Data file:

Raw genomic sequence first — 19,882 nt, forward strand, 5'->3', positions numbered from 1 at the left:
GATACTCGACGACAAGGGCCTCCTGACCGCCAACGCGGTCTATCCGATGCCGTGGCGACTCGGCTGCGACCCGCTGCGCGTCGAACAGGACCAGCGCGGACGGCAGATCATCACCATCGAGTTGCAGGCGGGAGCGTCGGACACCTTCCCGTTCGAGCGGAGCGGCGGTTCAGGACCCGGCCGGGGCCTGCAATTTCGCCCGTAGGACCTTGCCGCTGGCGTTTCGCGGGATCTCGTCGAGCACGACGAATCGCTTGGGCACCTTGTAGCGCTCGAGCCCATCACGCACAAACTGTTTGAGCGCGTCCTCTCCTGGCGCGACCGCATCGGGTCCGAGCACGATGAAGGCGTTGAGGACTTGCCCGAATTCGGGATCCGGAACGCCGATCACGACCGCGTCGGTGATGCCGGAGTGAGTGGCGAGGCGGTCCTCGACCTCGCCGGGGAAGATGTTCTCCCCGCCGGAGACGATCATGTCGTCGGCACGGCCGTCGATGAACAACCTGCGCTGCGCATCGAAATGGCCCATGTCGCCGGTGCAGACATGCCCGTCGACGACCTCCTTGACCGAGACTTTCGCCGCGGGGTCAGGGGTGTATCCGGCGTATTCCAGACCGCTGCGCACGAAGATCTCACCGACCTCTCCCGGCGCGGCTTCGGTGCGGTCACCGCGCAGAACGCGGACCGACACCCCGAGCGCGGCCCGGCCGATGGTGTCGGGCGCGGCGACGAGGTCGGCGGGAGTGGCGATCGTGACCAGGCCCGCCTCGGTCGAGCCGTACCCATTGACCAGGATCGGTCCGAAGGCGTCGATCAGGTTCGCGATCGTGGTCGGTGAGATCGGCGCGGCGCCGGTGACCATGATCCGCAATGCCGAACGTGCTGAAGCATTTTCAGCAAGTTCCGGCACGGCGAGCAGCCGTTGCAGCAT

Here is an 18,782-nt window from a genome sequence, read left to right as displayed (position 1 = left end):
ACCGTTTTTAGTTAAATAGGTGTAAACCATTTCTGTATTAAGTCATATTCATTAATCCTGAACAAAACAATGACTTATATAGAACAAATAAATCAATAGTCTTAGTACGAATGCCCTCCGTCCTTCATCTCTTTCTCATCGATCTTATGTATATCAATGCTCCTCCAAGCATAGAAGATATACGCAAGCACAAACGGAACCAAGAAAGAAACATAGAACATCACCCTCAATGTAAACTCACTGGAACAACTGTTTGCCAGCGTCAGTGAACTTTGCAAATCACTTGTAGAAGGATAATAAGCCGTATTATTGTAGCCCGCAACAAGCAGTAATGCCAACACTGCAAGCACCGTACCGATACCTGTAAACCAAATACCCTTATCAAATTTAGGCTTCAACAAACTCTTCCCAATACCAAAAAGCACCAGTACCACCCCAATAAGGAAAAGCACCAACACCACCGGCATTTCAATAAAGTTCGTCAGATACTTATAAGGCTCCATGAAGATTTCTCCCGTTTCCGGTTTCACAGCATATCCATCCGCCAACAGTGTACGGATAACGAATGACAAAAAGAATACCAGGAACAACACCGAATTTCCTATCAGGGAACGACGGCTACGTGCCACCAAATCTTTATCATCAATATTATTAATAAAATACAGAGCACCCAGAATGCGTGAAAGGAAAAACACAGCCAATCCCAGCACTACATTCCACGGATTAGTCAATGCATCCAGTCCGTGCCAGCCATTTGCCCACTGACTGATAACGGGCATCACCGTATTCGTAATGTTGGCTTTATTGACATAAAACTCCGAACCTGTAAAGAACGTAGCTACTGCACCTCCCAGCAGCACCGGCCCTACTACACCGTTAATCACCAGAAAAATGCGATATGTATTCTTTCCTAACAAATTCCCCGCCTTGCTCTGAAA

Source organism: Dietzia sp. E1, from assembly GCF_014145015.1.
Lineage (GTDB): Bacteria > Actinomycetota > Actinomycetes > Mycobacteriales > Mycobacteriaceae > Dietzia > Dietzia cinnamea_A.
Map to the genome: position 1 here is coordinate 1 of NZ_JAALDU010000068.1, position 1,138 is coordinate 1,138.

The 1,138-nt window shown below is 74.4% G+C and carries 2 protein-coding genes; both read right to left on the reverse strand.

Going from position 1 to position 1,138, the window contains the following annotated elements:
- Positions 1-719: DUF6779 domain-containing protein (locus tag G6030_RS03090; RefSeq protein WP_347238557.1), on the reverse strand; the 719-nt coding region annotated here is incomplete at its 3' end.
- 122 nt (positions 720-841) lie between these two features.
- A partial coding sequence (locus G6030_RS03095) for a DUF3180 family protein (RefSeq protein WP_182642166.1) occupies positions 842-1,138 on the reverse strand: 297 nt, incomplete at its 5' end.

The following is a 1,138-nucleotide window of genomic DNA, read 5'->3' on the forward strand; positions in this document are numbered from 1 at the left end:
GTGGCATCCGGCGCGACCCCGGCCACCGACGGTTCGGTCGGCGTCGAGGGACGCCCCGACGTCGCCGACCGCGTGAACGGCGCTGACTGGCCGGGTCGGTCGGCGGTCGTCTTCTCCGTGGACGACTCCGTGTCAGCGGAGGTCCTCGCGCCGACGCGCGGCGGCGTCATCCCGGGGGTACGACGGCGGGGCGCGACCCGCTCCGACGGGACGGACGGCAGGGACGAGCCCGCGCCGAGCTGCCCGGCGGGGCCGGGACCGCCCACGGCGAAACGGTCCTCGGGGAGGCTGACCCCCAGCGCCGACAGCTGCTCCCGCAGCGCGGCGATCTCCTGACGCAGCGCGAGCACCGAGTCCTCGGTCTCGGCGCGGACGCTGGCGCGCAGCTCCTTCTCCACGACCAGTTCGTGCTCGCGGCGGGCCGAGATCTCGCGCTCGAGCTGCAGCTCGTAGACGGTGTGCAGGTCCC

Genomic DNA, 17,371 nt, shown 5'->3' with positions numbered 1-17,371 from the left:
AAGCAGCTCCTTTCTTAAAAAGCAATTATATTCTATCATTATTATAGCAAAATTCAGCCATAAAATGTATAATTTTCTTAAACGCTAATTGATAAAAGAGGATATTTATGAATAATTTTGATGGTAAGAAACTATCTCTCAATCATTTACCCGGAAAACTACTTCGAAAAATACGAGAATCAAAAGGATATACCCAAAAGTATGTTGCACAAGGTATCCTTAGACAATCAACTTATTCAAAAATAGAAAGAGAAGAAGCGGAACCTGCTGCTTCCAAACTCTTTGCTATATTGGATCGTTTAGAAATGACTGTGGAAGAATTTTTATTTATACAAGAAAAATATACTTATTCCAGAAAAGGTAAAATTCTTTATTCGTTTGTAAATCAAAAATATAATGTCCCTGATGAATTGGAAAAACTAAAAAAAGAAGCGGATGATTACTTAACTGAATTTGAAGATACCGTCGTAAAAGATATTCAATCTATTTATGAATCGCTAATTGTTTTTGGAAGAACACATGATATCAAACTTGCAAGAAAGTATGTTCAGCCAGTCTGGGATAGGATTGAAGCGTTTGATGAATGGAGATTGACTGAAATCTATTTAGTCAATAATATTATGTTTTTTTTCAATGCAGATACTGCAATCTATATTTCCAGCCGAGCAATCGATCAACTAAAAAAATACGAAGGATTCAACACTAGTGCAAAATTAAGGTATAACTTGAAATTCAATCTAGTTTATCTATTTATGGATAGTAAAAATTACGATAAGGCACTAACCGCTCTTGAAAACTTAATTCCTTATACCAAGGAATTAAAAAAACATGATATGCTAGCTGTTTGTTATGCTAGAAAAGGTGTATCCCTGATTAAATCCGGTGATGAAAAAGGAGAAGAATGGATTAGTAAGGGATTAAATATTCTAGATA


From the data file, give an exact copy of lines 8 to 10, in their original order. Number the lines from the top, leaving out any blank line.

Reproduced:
The 1,138-nt window shown below is 74.4% G+C and carries 2 protein-coding genes; both read right to left on the reverse strand.

Going from position 1 to position 1,138, the window contains the following annotated elements:
- Positions 1-719: DUF6779 domain-containing protein (locus tag G6030_RS03090; RefSeq protein WP_347238557.1), on the reverse strand; the 719-nt coding region annotated here is incomplete at its 3' end.